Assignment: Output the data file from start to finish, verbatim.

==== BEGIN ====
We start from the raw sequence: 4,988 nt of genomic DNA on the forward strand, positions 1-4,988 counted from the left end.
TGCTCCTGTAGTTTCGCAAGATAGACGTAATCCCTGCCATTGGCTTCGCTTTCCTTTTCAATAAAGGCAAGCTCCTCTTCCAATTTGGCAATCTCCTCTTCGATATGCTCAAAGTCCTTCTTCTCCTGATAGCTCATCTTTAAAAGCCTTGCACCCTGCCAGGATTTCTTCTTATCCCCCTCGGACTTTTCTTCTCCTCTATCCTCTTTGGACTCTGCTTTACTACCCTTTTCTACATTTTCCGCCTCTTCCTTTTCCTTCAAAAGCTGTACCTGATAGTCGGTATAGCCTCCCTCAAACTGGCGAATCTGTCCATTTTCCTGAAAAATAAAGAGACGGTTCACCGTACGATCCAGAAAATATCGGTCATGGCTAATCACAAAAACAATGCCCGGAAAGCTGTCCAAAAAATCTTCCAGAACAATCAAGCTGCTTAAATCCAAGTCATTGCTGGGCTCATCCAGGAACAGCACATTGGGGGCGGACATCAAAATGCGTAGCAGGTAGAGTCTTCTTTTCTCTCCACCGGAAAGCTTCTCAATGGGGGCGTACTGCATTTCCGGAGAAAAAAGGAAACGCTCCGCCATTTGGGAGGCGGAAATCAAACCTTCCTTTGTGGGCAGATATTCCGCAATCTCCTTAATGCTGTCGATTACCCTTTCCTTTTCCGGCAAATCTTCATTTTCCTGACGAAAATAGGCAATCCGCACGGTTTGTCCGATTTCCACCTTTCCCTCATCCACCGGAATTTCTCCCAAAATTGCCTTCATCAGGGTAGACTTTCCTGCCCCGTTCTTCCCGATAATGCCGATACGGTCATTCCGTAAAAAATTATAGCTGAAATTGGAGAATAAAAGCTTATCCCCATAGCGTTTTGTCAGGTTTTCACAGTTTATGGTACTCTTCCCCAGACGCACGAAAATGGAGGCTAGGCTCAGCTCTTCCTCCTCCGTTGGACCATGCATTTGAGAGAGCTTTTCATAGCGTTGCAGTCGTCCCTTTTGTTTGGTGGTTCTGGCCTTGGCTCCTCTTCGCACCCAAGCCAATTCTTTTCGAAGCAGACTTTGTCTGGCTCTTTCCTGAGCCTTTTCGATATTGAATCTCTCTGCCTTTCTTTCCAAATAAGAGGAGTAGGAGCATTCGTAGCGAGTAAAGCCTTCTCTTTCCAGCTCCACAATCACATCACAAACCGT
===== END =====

We start from the raw sequence: 4,988 nt of genomic DNA on the forward strand, positions 1-4,988 counted from the left end.
TGCTCCTGTAGTTTCGCAAGATAGACGTAATCCCTGCCATTGGCTTCGCTTTCCTTTTCAATAAAGGCAAGCTCCTCTTCCAATTTGGCAATCTCCTCTTCGATATGCTCAAAGTCCTTCTTCTCCTGATAGCTCATCTTTAAAAGCCTTGCACCCTGCCAGGATTTCTTCTTATCCCCCTCGGACTTTTCTTCTCCTCTATCCTCTTTGGACTCTGCTTTACTACCCTTTTCTACATTTTCCGCCTCTTCCTTTTCCTTCAAAAGCTGTACCTGATAGTCGGTATAGCCTCCCTCAAACTGGCGAATCTGTCCATTTTCCTGAAAAATAAAGAGACGGTTCACCGTACGATCCAGAAAATATCGGTCATGGCTAATCACAAAAACAATGCCCGGAAAGCTGTCCAAAAAATCTTCCAGAACAATCAAGCTGCTTAAATCCAAGTCATTGCTGGGCTCATCCAGGAACAGCACATTGGGGGCGGACATCAAAATGCGTAGCAGGTAGAGTCTTCTTTTCTCTCCACCGGAAAGCTTCTCAATGGGGGCGTACTGCATTTCCGGAGAAAAAAGGAAACGCTCCGCCATTTGGGAGGCGGAAATCAAACCTTCCTTTGTGGGCAGATATTCCGCAATCTCCTTAATGCTGTCGATTACCCTTTCCTTTTCCGGCAAATCTTCATTTTCCTGACGAAAATAGGCAATCCGCACGGTTTGTCCGATTTCCACCTTTCCCTCATCCACCGGAATTTCTCCCAAAATTGCCTTCATCAGGGTAGACTTTCCTGCCCCGTTCTTCCCGATAATGCCGATACGGTCATTCCGTAAAAAATTATAGCTGAAATTGGAGAATAAAAGCTTATCCCCATAGCGTTTTGTCAGGTTTTCACAGTTTATGGTACTCTTCCCCAGACGCACGAAAATGGAGGCTAGGCTCAGCTCTTCCTCCTCCGTTGGACCATGCATTTGAGAGAGCTTTTCATAGCGTTGCAGTCGTCCCTTTTGTTTGGTGGTTCTGGCCTTGGCTCCTCTTCGCACCCAAGCCAATTCTTTTCGAAGCAGACTTTGTCTGGCTCTTTCCTGAGCCTTTTCGATATTGAATCTCTCTGCCTTTCTTTCCAAATAAGAGGAGTAGGAGCATTCGTAGCGAGTAAAGCCTTCTCTTTCCAGCTCCACAATCACATCACAAACCGT